Support for the kangaroo industry from scientists

Professional Australian ecologists are avid supporters of the kangaroo industry, here are comments from just a few. More details can be read on NRS Brochure Kangaroo.

Australian government’s and scientists have over the past 60 years developed robust and well-regulated management programs for the four most abundant large species of kangaroos. These programs are designed to help keep kangaroo populations from spiralling out of control and presenting a threat to agricultural production and environmental sustainability through excessive grazing pressure.

However, the real importance of the kangaroo harvest to many Australian ecologists is the hope that it can expand to the point where it offers an economic incentive to reduce dependence on environment-damaging, hardhoofed sheep that are degrading Australia’s fragile rangelands and in the gap increase dependence on sustainably-harvested kangaroos that don’t damage the rangelands.

Prof. Michael Archer, AM, FAA, FRZSNSW, FACE, DistFRSN, FWAAS 
Professor of Biological, Earth & Environmental Sciences
University of New South Wales
The commercial industry is the most humane, efficient and regulated strategy available for kangaroo population management. Without it numbers fluctuate more widely, and landholders are more likely to take matters into their own hands to control numbers.

Dr Peter Ampt
Lecturer in Natural Resource Management and Extension
University of Sydney

All kangaroo harvesting in Australia is  carried out under management programmes developed from long running research into kangaroo population ecology by both university and government researchers.  Harvest quotas are set annually based directly on population surveys. Tagging and licensing systems ensure that quotas are not exceeded and the requirement for head shooting addresses animal welfare concerns.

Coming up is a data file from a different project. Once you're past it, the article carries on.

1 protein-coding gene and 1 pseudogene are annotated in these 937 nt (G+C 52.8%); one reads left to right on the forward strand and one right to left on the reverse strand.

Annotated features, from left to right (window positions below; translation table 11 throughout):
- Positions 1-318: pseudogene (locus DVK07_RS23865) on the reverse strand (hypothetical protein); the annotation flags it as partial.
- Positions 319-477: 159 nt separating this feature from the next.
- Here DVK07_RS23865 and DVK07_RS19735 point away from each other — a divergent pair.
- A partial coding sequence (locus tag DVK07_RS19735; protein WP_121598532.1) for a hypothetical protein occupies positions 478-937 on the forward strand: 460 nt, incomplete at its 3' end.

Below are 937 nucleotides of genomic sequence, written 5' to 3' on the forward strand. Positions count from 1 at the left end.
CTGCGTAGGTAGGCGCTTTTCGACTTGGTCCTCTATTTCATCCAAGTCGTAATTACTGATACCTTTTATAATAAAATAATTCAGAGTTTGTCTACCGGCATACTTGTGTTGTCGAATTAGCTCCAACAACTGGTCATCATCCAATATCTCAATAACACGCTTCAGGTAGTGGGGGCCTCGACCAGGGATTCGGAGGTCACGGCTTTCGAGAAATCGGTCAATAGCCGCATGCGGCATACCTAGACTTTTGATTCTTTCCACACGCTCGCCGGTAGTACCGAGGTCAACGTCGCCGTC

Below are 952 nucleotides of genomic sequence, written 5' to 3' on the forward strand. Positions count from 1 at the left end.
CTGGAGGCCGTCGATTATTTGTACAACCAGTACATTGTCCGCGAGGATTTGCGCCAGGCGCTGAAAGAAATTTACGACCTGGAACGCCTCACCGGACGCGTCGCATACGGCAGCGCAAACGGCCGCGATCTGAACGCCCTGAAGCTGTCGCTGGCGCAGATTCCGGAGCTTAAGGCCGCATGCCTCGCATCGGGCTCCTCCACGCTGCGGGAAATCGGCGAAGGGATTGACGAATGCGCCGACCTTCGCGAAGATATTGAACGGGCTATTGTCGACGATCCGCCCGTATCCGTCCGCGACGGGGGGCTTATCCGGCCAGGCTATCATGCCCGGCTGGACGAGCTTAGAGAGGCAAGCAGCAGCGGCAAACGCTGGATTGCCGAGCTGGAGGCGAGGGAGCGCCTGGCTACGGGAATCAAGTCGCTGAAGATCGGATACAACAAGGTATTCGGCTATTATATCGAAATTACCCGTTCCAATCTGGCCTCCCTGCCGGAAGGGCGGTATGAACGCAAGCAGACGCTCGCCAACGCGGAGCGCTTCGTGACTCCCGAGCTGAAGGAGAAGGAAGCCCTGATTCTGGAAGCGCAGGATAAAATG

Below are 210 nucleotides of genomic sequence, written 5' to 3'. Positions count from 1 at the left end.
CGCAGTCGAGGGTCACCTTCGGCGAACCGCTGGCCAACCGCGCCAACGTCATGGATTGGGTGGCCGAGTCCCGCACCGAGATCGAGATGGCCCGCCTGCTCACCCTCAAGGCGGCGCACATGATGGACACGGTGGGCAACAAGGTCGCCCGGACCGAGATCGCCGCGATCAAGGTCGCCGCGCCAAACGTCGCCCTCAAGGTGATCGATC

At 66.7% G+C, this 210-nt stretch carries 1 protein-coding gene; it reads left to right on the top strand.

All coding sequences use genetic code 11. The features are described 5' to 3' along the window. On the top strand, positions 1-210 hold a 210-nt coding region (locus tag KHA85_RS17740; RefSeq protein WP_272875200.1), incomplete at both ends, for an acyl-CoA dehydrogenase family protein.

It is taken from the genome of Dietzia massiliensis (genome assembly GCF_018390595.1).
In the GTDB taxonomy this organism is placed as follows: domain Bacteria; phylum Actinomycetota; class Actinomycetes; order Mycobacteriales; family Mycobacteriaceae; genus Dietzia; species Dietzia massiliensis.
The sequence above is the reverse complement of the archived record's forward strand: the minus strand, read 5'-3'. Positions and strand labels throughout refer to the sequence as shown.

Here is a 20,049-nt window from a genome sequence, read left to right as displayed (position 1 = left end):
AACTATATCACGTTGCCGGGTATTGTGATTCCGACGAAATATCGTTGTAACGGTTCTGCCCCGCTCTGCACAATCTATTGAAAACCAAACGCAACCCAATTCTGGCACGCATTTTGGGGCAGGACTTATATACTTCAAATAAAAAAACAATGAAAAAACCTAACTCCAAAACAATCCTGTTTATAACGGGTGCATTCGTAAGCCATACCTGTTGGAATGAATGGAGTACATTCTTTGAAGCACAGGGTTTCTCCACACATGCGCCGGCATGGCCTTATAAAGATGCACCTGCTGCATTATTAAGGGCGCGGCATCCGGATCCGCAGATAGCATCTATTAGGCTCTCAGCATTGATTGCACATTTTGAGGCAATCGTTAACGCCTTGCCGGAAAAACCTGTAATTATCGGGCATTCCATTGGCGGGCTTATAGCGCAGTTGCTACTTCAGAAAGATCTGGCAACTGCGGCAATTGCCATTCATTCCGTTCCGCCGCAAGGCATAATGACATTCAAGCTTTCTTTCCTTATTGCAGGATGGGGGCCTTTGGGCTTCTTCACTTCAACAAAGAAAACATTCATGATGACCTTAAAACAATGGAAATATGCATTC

The harvested kangaroo species have increased greatly in number as a consequence of control of their natural predators (dingoes) and the installation of many thousands of artificial watering points, both undertaken to benefit sheep and cattle grazing.  Commercial harvesting of kangaroos is therefore an important management tool.

Prof. Gordon Grigg
Emeritus Prof of Zoology
University of Queensland
Ruminant livestock produce the greenhouse gas methane and so contribute to global warming and biodiversity reduction. Methane from the foregut of cattle and sheep constitutes about 10% of Australia’s total greenhouse gas emissions (GHG). Kangaroos, on the other hand, are nonruminant, forestomach fermenters that produce negligible amounts of methane. Farmers have few options to reduce the contribution that livestock make to GHG production. Using kangaroos to produce low emission meat is an option for the Australian rangelands for the long-term benefit of both humans and kangaroos.

Dr. Catherine A. Money 
CSIRO Leather Research 1966-2005 
Leather Research 1966-2005

With over 35 years of monitoring data across large areas and through a number of droughts and high rainfall years indicating no long-term decline in state-wide populations, there is now convincing empirical evidence that kangaroos have been harvested sustainably

Dr Anthony R. Pople 
Research Scientist 
Brisbane, Queensland, Australia

I am one of many Australian ecologists that propose that kangaroo harvesting should actually expand and not contract, to the point where it offers a real agricultural alternative to grazing of livestock that did not evolve in Australia. We know there are significant environmental benefits in producing from the animals which are adapted to Australian landscapes and climate, rather than exotic introduced animals. Added to this, kangaroos produce far less methane than cattle so that kangaroo harvesting is means of producing low emission meat.

George Wilson MVSc PhD
Adjunct Professor
Australian National University
Fenner School of Environment & Society
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